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Given the ever-growing prevalence of cyber incidents among law firms, clients are increasingly concerned with how their law firms are handling sensitive information for representation. According to a 2018 Verizon investigative report mentioned in a BBC News article, “almost 40 percent of all successful malware-based attacks involved ransomware.” Because third parties can be an attack vector, clients are asking for assurance from their legal professionals to manage these threats in particular. Many law firms are seeing an increase in information security and data governance audits coming from clients. These requests pile up quickly too.

While it may sometimes appear there’s little-to-no effort or forethought on a client’s part in sending a request for a cybersecurity audit or review, this may not always be the case. For clients in regulated and/or compliance driven industries, these organizations often have pressure to demonstrate the adherence of their vendors to specific standards, controls, and capabilities. Moreover, with more stringent cross-border regulations going into place, such as GDPR, clients with multi-national presences are required to have assurances from their partners and vendors. This effectively means a firm must support these requirements if they wish to retain these clients.

Law firms, by nature of being a third party to clients, may put those organizations in a risky spot if they have material deficiencies in their information systems. For the same reason a law firm must know the security posture of any third party they enlist, so too do clients have a need to know the disposition and sufficiency of controls of their legal representation for handling sensitive information. This is a key area of common vulnerability where regulators are looking.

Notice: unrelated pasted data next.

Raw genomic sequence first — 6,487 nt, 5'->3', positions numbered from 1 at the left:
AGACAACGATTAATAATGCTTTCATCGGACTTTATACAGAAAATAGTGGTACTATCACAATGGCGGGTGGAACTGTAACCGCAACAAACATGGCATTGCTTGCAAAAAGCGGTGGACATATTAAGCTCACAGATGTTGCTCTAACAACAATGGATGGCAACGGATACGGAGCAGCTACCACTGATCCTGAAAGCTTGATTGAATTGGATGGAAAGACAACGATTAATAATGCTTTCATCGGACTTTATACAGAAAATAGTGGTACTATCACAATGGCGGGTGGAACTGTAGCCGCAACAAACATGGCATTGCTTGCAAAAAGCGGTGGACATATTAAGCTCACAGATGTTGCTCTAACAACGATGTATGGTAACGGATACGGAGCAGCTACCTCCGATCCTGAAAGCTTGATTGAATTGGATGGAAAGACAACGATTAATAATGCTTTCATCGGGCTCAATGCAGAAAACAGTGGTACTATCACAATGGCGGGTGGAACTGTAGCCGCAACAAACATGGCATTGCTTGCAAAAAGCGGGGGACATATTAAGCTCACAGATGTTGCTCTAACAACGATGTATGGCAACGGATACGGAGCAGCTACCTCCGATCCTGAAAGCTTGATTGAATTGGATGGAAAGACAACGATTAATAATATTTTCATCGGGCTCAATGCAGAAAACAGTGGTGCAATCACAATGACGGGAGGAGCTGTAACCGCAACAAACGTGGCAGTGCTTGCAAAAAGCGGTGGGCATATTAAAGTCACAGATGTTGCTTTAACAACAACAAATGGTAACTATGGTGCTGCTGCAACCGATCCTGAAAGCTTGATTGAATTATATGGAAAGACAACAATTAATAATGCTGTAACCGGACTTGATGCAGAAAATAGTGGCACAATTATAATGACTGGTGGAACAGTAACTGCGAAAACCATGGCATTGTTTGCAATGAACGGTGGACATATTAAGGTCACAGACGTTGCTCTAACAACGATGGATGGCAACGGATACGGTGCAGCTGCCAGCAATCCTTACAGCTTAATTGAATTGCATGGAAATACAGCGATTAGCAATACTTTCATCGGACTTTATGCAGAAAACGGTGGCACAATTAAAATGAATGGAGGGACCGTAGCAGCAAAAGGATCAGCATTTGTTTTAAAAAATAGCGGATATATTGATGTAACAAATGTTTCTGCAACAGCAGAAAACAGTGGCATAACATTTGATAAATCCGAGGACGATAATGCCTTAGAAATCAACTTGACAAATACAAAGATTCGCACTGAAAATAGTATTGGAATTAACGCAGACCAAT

As you know, there can be a lot of effort on the law firm’s end in responding to these security inquiries. How do legal IT professionals identify scenarios where clients are overreaching reasonable bounds of information or action? In cases of overreaching, how should a firm respond to the client? These are all areas where law firms may struggle, as reputation among other clients, professional responsibility concerns, or even bar admittance could be on the line if managed poorly. Here are four tips to better enable your firm to handle these inquiries.

1. Review a Client’s Compliance Standards Ahead of Time

Reviewing various frameworks of compliance that your clients fall under is a good way to anticipate the types of requests you’ll inevitably receive from those clients. It gives your firm a head-start in shoring up gaps within your firm to meet these requests before they come in—because once the request arrives, there may be a tight deadline to meet.

Aspects of a request that fall outside of a particular framework may not mean those aspects aren’t a part of other requirements, since it’s possible a client could be under more than one expectation of compliance. In these cases, it may be helpful to clarify with the client before fully responding to the audit, such as asking what compliance framework they must adhere to, what their leaderships’ expectations are and what they specifically need from the firm at a minimum. Keep in mind that just because the client is bound by a certain compliance framework doesn’t necessarily mean that the firm is bound in the same way—oftentimes, the firm will be tasked to support that framework, which has a nuance of ownership. In other words, a law firm is most often handling the data under compliance, not owning it.

2. Delineate Framework Standards Vs. Expectations for Response

When a client sends a law firm a security audit, they are no doubt expecting a response, but the type of information and level of detail they are expecting in that response can differ. It’s up to your firm to clarify any vagueness.